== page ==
Tim Horton’s Illegal Tracking Practices, New Allegations
In May of 2022, Canadian fast food restaurant Tim Horton’s become the latest major corporation to be accused of violating the personal privacy and data protection rights of the numerous customers that use their mobile application. More specifically, The Office of the Privacy Commissioner of Canada has stated that “People who downloaded the Tim Hortons app had their movements tracked and recorded every few minutes of every day, even when their app was not open, in violation of Canadian privacy laws, a joint investigation by federal and provincial privacy authorities has found. The investigation concluded that Tim Hortons’ continual and vast collection of location information was not proportional to the benefits Tim Hortons may have hoped to gain from better-targeted promotion of its coffee and other products.”
Mobile application permissions
For context, studies have shown that more than 1 in 10 Canadian citizens had used Tim Horton’s mobile application since 2020, which amounts to as many as 4.3 million users a month, signifying the reach and impact that the fast food chain has had among the general populace within the country. With all this being said, the manner in which large-scale businesses have managed the location settings within their mobile applications has come under great scrutiny around the world in recent years. Theoretically speaking, a consumer that has downloaded a mobile application on their iPhone or Android device should have the ability to toggle between having their location settings turned on and off at their sole discretion.
In practice, however, many lawsuits that have been filed in the past 5 years alone would suggest otherwise, and the case of Tim Horton’s would appear to be no different. To this point, there have also been four lawsuits filed against the company in response to their mobile application data collection practices, in addition to the privacy violations that have been alleged by Canada’s Privacy Commissioner. Much like other accusations that have been filed against major corporations with regard to violations of personal privacy, the wording that Tim Horton has used to describe the location settings within their mobile application was reportedly vague and ambiguous.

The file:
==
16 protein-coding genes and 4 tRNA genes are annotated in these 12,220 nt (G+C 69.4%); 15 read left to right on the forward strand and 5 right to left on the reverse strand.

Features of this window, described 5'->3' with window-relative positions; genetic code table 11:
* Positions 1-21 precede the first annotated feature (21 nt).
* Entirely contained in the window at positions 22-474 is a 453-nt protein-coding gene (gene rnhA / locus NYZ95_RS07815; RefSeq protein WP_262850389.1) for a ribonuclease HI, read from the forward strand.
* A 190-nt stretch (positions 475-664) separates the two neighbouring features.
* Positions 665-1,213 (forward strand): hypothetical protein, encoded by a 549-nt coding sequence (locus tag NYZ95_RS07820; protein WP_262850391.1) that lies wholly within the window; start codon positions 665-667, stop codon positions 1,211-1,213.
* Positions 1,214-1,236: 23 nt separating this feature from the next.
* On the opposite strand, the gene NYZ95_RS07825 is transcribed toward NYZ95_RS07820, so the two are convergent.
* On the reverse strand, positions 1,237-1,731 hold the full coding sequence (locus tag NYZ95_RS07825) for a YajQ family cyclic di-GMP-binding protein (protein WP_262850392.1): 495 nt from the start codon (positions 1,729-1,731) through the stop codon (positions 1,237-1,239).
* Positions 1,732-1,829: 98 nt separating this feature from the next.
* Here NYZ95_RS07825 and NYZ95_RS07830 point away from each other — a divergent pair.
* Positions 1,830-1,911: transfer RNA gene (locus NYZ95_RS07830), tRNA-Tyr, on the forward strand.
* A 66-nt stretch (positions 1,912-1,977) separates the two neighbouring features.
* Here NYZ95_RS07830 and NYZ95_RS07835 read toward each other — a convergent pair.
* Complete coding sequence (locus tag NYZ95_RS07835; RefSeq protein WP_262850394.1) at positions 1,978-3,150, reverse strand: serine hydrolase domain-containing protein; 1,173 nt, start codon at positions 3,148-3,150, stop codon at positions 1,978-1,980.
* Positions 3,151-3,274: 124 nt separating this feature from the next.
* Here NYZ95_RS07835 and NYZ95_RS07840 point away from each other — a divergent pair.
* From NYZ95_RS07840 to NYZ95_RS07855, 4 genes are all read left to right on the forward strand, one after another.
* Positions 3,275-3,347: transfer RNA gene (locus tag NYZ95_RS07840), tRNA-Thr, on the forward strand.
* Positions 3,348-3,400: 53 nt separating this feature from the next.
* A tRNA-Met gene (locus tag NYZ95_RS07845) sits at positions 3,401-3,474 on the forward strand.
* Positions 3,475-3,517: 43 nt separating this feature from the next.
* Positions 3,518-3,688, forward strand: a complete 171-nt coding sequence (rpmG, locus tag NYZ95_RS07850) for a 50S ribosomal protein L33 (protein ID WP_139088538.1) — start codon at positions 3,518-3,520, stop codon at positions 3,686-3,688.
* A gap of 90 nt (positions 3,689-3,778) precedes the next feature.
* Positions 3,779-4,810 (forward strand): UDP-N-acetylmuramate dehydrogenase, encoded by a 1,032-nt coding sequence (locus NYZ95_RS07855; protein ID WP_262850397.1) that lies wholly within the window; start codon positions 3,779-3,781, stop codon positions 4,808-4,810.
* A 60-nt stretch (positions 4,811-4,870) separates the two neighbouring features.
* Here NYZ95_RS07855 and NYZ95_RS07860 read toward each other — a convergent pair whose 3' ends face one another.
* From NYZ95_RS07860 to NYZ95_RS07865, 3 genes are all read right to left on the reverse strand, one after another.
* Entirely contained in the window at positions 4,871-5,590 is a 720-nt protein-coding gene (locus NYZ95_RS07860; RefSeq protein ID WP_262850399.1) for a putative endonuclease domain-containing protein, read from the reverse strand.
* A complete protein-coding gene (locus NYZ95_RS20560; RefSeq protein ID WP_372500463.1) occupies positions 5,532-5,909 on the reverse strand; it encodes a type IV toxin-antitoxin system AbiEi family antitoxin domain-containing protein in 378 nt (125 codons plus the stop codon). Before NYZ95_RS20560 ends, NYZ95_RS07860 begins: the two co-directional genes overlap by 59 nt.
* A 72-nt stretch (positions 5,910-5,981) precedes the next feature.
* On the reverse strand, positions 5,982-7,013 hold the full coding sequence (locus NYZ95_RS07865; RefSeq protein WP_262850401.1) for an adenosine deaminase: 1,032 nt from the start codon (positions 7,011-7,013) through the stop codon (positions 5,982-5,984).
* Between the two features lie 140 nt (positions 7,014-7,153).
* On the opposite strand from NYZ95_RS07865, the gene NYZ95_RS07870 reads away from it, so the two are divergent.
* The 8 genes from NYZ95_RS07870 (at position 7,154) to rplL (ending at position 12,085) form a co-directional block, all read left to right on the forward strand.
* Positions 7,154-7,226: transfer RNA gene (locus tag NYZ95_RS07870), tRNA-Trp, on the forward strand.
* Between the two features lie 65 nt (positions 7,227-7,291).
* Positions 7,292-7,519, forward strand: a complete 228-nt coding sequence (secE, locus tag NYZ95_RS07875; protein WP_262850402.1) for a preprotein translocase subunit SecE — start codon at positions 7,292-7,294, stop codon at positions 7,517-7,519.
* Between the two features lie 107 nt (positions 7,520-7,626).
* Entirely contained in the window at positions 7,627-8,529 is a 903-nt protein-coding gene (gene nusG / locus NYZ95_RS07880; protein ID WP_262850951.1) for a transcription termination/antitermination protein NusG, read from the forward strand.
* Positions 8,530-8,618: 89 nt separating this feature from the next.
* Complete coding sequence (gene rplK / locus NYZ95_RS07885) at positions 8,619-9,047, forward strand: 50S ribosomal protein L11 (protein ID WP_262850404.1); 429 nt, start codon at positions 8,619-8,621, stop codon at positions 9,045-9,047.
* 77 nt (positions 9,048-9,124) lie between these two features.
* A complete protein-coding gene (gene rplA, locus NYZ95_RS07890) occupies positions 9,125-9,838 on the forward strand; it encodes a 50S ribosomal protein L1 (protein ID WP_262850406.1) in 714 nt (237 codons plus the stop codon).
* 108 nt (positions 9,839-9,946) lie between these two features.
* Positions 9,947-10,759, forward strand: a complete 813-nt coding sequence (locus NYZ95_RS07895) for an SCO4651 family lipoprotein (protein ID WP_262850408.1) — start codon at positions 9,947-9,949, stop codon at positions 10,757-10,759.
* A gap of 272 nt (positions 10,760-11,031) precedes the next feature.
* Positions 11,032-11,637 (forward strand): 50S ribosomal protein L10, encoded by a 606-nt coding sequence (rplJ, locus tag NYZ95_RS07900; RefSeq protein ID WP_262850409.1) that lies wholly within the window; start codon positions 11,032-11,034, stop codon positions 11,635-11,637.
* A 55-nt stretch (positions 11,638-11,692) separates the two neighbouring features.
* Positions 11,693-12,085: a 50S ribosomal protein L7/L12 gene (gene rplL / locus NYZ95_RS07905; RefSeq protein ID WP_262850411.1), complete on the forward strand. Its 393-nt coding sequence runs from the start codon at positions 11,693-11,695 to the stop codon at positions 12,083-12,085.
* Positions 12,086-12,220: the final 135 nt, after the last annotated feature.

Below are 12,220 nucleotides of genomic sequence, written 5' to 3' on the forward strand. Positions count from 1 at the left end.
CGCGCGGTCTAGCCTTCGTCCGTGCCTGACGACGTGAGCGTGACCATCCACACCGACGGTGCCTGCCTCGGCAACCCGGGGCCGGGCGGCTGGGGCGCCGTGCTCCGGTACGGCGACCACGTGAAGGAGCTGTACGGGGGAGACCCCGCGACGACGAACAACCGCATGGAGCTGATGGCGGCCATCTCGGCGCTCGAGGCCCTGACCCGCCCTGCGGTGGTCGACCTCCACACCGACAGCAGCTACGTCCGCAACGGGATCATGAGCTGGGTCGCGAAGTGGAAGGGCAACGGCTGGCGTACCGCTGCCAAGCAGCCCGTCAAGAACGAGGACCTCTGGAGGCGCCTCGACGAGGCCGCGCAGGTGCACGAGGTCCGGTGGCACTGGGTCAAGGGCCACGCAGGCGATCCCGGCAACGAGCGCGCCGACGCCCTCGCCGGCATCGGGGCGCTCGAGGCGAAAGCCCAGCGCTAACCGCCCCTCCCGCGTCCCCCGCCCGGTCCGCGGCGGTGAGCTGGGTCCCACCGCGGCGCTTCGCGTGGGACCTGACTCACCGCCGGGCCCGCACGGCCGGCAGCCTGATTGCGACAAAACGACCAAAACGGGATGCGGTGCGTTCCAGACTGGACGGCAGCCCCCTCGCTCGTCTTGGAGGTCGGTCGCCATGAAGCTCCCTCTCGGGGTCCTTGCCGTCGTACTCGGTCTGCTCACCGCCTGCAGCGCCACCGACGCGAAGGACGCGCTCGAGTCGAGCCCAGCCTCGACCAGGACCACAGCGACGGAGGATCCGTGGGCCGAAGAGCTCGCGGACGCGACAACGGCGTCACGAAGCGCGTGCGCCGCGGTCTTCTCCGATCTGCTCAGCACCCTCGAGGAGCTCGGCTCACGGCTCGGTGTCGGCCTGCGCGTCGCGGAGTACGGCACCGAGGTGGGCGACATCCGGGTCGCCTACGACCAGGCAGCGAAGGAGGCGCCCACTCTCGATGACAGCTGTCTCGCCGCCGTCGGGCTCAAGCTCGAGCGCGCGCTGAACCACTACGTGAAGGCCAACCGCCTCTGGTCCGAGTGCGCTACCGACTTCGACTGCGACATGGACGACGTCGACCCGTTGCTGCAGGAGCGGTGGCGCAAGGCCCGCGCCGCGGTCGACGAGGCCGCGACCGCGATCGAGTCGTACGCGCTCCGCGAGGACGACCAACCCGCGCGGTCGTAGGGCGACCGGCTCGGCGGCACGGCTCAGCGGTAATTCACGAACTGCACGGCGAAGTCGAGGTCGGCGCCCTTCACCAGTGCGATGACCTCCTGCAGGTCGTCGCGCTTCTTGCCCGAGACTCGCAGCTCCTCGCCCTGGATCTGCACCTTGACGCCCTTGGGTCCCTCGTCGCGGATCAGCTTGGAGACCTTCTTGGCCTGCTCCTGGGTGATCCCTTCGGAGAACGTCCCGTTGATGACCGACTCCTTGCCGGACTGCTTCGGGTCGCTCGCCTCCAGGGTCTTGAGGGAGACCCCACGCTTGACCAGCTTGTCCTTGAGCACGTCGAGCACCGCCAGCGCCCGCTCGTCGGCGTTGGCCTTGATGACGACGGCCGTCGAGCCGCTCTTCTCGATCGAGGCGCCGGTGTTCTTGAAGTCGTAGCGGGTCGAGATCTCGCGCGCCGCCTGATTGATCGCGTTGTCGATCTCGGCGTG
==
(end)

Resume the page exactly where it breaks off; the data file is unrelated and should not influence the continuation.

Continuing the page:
Investigations into Tim Horton’s data protection practices first emerged in 2020, when Canada’s National Post, a conservative broadsheet daily newspaper, reported that the company’s mobile application had the functionality to track the movements of its users, even when the application itself was not being actively used. Subsequently, this report led to a great deal of concern and apprehension across Canada, as Tim Hortons is inarguably one of the most popular fast food restaurants in the country. As a result, “the chain’s parent company, Toronto-based Restaurant Brands International Inc., has faced continuing fallout in the form of four class-action lawsuits launched in British Columbia, Quebec, and Ontario.”
While the specifics may vary, all of these lawsuits hinge on the notion that Tim Horton’s had not been transparent or forthcoming about the scale and scope of personal information that was being collected from users of the company’s mobile application. While mobile applications for use in the fast food industry will typically be limited to ordering food at a particular location, lawsuits levied against Tim Horton’s claim that a wide range of personally identifiable information had been collected from users of the company’s mobile application, including location data that revealed visits that customers had made to medical and healthcare facilities, among other things.
Tim Horton’s response
On the contrary, Tim Hortons has addressed the various claims that have been against the company by stating that they have removed the geolocation technology features within their mobile application altogether. On top of this, Tim Hortons director of communications Michael Oliveira has been quoted as saying that “The company is co-operating with privacy authorities, he added, and made changes in June of 2020 to how it communicates the data its app uses.” Additionally, Oliveira stated that “We’ve also strengthened our internal team that’s focused on enhancing best practices when it comes to privacy and data. We’re continuing to focus on ensuring that guests can make informed decisions about their data when using our app.”
If the allegations that have been made against Tim Horton’s are proven to be true, the data collection practices that the company has implemented would represent a clear violation of Canada’s Personal Information Protection and Electronic Documents Act (PIPEDA), the nation’s foremost data protection and personal privacy law with respect to both the federal and private sectors. More importantly, however, the company will have violated the trust of the millions of Canadians who patronize Tim Horton’s hundreds of locations across the country, as consumers who enable location services when looking to purchase a cup of coffee are not expecting their personal data privacy rights to be infringed upon as a part of the process.